What is the clinical activity of nivolumab in patients with advanced refractory biliary tract cancer?
In this multicenter phase 2 study of 54 patients with advanced refractory biliary tract cancer, 10 patients achieved an objective response with a disease control rate of 59% by investigator assessment. Five patients experienced an objective response with a disease control rate of 50% by blinded central independent radiologic review.
Further exploration of nivolumab is warranted for patients with advanced refractory biliary tract cancer.
Currently, there is no established second-line systemic treatment for biliary tract cancer (BTC). Preclinical data have demonstrated that the presence of tumor-infiltrating CD8 T cells and programmed cell death 1 ligand 1–expressing tumor cells in the tumor microenvironment of BTC supports the rationale of using programmed cell death 1 protein blockade immunotherapy in BTC.
To evaluate anticancer activity of nivolumab in patients with advanced refractory BTC.
Design, Setting, and Participants
In this single-group, multicenter phase 2 study of nivolumab, 54 patients with histologically confirmed BTC whose disease progressed while undergoing treatment with at least 1 line but no more than 3 lines of systemic therapy were enrolled between October 5, 2016, and December 26, 2018. Analysis was performed on an intention-to-treat basis.
Nivolumab, 240 mg, was delivered intravenously every 2 weeks for 16 weeks, and then 480 mg was delivered intravenously every 4 weeks until disease progression or unacceptable toxic effects occurred.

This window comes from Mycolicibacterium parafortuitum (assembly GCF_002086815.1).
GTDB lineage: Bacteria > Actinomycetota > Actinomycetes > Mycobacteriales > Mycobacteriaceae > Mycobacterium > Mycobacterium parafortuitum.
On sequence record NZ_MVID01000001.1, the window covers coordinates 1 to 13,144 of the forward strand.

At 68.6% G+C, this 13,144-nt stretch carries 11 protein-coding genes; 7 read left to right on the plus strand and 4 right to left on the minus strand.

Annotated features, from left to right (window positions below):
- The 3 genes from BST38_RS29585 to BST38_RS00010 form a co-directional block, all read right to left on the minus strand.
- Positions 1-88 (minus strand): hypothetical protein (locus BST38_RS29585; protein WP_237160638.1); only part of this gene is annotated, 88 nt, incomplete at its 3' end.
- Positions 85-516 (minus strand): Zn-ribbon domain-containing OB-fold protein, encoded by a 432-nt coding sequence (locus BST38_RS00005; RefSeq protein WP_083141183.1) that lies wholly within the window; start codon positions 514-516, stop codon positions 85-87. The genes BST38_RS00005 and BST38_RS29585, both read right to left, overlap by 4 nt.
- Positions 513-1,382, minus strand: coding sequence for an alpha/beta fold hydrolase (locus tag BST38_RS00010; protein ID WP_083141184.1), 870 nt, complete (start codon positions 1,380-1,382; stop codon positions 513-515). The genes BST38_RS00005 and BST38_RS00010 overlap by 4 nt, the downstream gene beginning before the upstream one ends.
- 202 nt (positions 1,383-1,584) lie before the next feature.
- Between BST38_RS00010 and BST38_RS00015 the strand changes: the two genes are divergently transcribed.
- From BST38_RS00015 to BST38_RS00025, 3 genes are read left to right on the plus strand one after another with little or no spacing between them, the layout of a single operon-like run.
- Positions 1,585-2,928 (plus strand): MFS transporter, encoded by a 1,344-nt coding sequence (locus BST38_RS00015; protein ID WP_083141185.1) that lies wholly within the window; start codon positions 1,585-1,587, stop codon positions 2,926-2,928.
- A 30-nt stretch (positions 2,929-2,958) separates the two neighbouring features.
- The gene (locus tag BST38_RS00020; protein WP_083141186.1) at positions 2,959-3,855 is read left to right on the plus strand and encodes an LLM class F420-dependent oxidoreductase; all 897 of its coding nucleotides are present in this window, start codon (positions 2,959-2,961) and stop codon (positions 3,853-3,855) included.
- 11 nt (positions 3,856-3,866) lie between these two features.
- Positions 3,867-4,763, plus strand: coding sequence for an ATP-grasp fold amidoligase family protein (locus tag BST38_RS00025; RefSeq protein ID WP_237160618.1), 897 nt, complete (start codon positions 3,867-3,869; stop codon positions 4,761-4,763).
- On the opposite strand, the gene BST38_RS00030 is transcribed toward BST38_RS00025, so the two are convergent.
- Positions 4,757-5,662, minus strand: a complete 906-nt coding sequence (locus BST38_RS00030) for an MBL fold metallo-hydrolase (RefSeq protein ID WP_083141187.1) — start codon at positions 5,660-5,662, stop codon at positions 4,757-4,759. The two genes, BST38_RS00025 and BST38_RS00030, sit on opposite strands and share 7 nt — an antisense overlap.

Main Outcomes and Measures
The primary end point was investigator-assessed objective response rate, and the secondary end points were progression-free survival, overall survival, and incidence of adverse events.
A total of 54 patients (27 men and 27 women; median age, 65 years [range, 28-86 years]) enrolled, and 46 (22 men and 24 women; median age, 65 years [range, 28-86 years]) were examined for objective response with radiologic imaging. The investigator-assessed objective response rate was 22% (10 of 46), including 1 unconfirmed partial response, with a disease control rate of 59% (27 of 46). Central independent review found an objective response rate of 11% (5 of 46), including 1 unconfirmed partial response, with a disease control rate of 50% (23 of 46). All patients who responded to treated (hereafter referred to as responders) had mismatch repair protein–proficient tumors. The median duration of investigator-assessed response was not reached, with a median follow-up of 12.4 months. Among the intention-to-treat population, median progression-free survival was 3.68 months (95% CI, 2.30-5.69 months) and median overall survival was 14.24 months (95% CI, 5.98 months to not reached). Programmed cell death 1 ligand 1 expression in tumors was associated with prolonged progression-free survival (hazard ratio, 0.23; 95% CI, 0.10-0.51; P < .001). The most common treatment-related grade 3 or 4 toxic effects were hyponatremia (3 of 54 [6%]) and increased alkaline phosphatase (2 of 54 [4%]).
Conclusions and Relevance
This study found that nivolumab was well tolerated and showed modest efficacy with durable response in patients with refractory BTC. Further studies are warranted to verify the findings and evaluate biomarkers for improved treatment selection for patients.
ClinicalTrials.gov Identifier: NCT02829918
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Kim RD, Chung V, Alese OB, et al. A Phase 2 Multi-institutional Study of Nivolumab for Patients With Advanced Refractory Biliary Tract Cancer. JAMA Oncol. Published online April 30, 2020. doi:10.1001/jamaoncol.2020.0930
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